Monday, March 4, 2013

The Question, March 4, 2013

its fierce beating heart
by Estelle Rosen

Steven McCarthy is an actor, musician and theatre-maker whose work in various disciplines has been seen across Canada and around the world, garnering numerous awards. He received a best actor Dora Nomination for his role in the critically acclaimed Norway.Today (Theatre Smash) and played Horatio in Necessary Angel’s controversial production of Hamlet, directed by internationally renowned director Graham McLaren. On the strength of his debut production, the site-specific Three Plays by Sam Shepard, performed in a dilapidated frat house ballroom, he was invited to be the sole student to attend a special one year version of the National Theatre School’s directing program. Steven is the founder of Candles are for Burning, a theatre and music production company devoted to exploring the ritualistic quality of live performance. His productions have included epic funk rock extravaganzas, trapeze dance theatre and back-alley takes on modern classics. The highly acclaimed feature film, Picture Day, in which Steven stars with his band the Elastocitizens, will be released this spring. This 11-piece funk rock band, for which Steven is the lead singer, manager, and co-songwriter, is a staple on the Toronto music scene. Wish. Believe. Burn. Make rock and roll like it's theatre and theatre like it's rock and roll. 

CHARPO: Bliss has a multicultural aspect to it. Was this planned or did it happen serendipitously?

McCarthy: When I first made the show and people asked me why I had used so many Francophone artists I told them that I was simply choosing the best folks for the job whether they be Francophone or Anglophone or otherwise. It simply didn't matter to me what accent someone had. I just wanted artists - actors, designers, technicians - who were the best for the project. But when I look back on the notes I was making prior to directing Bliss for the first time  at National Theatre School (NTS) in 2010, I think there was a deeper instinct underlying some of those choices that guided me in my choice of play and of collaborators.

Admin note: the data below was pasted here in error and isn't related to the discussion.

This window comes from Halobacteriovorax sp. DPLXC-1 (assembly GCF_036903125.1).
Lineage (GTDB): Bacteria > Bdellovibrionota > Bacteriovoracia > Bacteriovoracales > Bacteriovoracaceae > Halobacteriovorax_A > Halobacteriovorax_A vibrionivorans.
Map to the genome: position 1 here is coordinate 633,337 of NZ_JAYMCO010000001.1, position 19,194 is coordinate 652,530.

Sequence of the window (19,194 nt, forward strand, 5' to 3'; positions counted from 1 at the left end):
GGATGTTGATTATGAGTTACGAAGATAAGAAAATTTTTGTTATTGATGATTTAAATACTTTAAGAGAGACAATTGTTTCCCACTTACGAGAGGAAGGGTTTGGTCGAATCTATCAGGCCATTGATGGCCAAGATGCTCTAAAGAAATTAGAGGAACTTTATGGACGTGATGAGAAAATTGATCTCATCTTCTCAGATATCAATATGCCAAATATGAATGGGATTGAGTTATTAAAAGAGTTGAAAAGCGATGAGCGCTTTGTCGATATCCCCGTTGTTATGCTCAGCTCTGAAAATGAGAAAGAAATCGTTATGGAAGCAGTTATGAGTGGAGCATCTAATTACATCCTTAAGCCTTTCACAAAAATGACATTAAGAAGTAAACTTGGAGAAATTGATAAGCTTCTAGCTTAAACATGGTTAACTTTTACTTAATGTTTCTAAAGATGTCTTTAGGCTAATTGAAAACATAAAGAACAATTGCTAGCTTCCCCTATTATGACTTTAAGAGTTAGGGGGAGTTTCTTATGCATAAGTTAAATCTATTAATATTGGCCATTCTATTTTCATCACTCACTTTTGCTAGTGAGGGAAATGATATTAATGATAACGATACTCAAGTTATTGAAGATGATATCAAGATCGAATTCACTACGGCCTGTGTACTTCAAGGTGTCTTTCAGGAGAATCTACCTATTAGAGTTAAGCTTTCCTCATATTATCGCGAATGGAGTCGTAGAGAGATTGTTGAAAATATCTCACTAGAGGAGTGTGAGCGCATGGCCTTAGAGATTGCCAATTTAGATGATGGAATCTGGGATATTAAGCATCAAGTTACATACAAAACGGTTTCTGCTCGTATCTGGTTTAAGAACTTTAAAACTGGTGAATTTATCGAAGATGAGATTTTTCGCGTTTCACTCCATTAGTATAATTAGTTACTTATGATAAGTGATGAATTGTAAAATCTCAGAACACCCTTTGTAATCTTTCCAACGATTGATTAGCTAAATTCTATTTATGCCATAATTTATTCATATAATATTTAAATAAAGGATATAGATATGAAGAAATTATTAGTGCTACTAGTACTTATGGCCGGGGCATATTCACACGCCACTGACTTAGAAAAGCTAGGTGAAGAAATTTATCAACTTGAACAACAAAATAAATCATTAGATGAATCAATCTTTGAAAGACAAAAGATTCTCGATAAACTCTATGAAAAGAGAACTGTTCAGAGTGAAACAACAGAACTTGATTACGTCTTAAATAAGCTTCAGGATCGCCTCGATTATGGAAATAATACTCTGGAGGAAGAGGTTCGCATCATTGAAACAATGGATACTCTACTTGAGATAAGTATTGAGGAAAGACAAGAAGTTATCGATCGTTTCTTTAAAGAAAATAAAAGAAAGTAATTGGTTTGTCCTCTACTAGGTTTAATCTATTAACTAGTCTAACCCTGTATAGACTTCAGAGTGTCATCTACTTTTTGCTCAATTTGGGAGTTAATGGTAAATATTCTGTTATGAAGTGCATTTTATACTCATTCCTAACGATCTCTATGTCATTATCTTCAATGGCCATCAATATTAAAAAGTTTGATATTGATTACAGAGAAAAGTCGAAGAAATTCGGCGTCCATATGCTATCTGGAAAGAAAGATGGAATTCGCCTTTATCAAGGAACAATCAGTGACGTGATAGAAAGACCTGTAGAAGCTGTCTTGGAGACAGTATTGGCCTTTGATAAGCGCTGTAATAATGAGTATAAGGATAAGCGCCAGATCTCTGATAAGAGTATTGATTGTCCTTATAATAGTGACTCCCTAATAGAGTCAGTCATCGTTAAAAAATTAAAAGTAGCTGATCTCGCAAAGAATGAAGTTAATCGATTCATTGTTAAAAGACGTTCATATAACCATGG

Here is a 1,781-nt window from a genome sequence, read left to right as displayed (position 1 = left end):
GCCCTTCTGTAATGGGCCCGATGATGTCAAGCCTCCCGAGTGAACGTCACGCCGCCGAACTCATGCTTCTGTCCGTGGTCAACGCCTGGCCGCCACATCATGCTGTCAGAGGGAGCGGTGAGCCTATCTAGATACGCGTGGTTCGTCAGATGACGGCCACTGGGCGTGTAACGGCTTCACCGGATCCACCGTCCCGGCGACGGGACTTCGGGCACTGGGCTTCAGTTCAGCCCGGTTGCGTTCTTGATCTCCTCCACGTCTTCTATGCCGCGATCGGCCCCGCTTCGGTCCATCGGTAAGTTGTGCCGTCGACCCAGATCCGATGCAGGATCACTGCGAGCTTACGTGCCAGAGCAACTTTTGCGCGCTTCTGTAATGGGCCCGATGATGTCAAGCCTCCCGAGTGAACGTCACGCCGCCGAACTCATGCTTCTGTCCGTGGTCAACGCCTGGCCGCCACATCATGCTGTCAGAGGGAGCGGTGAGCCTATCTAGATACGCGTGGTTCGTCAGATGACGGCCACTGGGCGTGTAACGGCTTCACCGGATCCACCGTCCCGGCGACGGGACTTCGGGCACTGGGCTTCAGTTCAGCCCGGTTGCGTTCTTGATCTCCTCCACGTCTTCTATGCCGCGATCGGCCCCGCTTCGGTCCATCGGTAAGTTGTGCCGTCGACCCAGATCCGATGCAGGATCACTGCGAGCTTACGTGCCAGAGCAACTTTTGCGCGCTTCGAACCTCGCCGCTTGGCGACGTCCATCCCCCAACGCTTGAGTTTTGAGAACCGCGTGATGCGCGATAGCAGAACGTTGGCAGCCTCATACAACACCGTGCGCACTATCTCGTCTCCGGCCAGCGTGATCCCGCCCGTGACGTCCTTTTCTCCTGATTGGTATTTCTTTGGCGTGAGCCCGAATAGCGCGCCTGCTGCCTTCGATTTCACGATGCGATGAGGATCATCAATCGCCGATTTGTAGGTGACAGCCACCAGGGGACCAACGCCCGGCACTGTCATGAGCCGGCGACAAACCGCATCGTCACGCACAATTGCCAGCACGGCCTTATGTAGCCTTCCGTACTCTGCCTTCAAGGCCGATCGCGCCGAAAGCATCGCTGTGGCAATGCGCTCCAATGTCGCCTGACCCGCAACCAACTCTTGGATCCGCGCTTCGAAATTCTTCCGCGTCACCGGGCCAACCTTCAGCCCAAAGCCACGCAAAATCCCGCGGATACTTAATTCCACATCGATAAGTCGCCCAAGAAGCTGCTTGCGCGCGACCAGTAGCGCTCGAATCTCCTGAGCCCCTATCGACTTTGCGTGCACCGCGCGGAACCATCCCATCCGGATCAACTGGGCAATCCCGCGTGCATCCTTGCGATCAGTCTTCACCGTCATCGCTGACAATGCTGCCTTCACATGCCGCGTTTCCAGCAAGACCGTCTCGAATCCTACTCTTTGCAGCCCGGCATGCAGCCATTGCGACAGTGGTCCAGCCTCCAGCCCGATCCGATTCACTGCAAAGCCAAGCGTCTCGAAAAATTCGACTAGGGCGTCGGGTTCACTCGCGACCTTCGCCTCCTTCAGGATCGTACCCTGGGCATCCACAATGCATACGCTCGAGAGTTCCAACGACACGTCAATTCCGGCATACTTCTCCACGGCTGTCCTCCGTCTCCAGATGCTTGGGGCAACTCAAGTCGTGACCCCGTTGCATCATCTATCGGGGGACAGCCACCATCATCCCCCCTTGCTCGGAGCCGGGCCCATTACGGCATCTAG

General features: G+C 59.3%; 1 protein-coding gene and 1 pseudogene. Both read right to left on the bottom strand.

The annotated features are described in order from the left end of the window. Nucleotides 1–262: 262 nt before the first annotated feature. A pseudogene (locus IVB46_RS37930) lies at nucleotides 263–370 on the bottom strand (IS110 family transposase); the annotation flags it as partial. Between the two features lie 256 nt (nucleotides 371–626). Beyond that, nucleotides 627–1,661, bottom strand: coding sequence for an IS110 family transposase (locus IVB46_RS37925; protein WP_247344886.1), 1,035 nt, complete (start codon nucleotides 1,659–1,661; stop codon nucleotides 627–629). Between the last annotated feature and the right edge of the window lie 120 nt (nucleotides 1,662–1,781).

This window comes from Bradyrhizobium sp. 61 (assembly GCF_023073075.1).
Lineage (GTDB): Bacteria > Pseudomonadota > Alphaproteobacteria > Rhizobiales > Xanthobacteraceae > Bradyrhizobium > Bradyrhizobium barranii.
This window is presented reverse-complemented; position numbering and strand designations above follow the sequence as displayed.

As an acting student at NTS in the late 90s, I was struck by the incredible differences between the Francophone and Anglophone theatre traditions. And while admiring the emotional commitment and poetic expressiveness of the French students, I was mindful of their own admiration of the verisimilitude and simplicity of the English tradition. In looking over the early notes upon my return to NTS as a directing student, I am struck by how eager I was to make a test of what it would do to a process to make a show that combined the best of each tradition. When I found Bliss I knew that this was the play to work on. 

Here was a play that on first read seemed like a wild stylistic exercise. But I felt sure that its fierce beating heart was intensely human; and through working on it with this team, now on our fifth production of the show, we have come to see how simple and brave we need to be to allow this twisted fantasy to appear in the mind of the audience. 

Even more so than other plays, the actors are there simply to facilitate the experience of the audience. It is a brave and beautiful thing Olivier Choinière has written- it is a gift, a daring invitation to acknowledge the darkest and most disturbing parts of ourselves. It is a revenge play and a tragedy and therefore is an act of community. I couldn't be more proud that the writer himself has invited Bliss to  Théâtre Aux Écuries to be the first play they have presented in English in an 
attempt to break down a few of the walls separating us.

Bliss runs March 5 - 9. 

1 comment:

  1. I just saw this play tonight and if you didn't see it when it played at Wildside a few years ago, don't miss it again!


Comments are moderated. Please read our guidelines for posting comments.